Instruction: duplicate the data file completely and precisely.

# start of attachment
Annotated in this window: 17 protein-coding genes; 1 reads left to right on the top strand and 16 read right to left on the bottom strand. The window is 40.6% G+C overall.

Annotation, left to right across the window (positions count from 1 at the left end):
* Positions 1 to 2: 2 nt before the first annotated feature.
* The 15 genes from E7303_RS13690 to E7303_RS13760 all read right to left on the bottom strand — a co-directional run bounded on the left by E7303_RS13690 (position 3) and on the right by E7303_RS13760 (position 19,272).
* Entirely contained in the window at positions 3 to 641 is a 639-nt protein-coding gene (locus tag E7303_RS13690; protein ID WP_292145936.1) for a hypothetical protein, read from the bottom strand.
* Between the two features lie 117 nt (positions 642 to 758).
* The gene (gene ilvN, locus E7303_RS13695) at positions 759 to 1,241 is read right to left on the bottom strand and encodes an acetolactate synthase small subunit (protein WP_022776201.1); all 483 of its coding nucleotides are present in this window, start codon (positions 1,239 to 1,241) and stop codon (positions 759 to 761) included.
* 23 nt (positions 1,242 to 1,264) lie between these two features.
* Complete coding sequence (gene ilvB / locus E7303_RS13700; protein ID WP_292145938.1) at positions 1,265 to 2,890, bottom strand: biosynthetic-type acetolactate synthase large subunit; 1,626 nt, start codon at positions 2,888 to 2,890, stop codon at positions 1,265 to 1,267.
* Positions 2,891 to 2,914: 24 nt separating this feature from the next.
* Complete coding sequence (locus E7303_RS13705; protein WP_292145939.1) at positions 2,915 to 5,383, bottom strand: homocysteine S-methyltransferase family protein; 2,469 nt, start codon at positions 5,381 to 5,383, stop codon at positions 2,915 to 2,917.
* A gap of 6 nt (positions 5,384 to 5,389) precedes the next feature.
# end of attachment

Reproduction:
Annotated in this window: 17 protein-coding genes; 1 reads left to right on the top strand and 16 read right to left on the bottom strand. The window is 40.6% G+C overall.

Annotation, left to right across the window (positions count from 1 at the left end):
* Positions 1 to 2: 2 nt before the first annotated feature.
* The 15 genes from E7303_RS13690 to E7303_RS13760 all read right to left on the bottom strand — a co-directional run bounded on the left by E7303_RS13690 (position 3) and on the right by E7303_RS13760 (position 19,272).
* Entirely contained in the window at positions 3 to 641 is a 639-nt protein-coding gene (locus tag E7303_RS13690; protein ID WP_292145936.1) for a hypothetical protein, read from the bottom strand.
* Between the two features lie 117 nt (positions 642 to 758).
* The gene (gene ilvN, locus E7303_RS13695) at positions 759 to 1,241 is read right to left on the bottom strand and encodes an acetolactate synthase small subunit (protein WP_022776201.1); all 483 of its coding nucleotides are present in this window, start codon (positions 1,239 to 1,241) and stop codon (positions 759 to 761) included.
* 23 nt (positions 1,242 to 1,264) lie between these two features.
* Complete coding sequence (gene ilvB / locus E7303_RS13700; protein ID WP_292145938.1) at positions 1,265 to 2,890, bottom strand: biosynthetic-type acetolactate synthase large subunit; 1,626 nt, start codon at positions 2,888 to 2,890, stop codon at positions 1,265 to 1,267.
* Positions 2,891 to 2,914: 24 nt separating this feature from the next.
* Complete coding sequence (locus E7303_RS13705; protein WP_292145939.1) at positions 2,915 to 5,383, bottom strand: homocysteine S-methyltransferase family protein; 2,469 nt, start codon at positions 5,381 to 5,383, stop codon at positions 2,915 to 2,917.
* A gap of 6 nt (positions 5,384 to 5,389) precedes the next feature.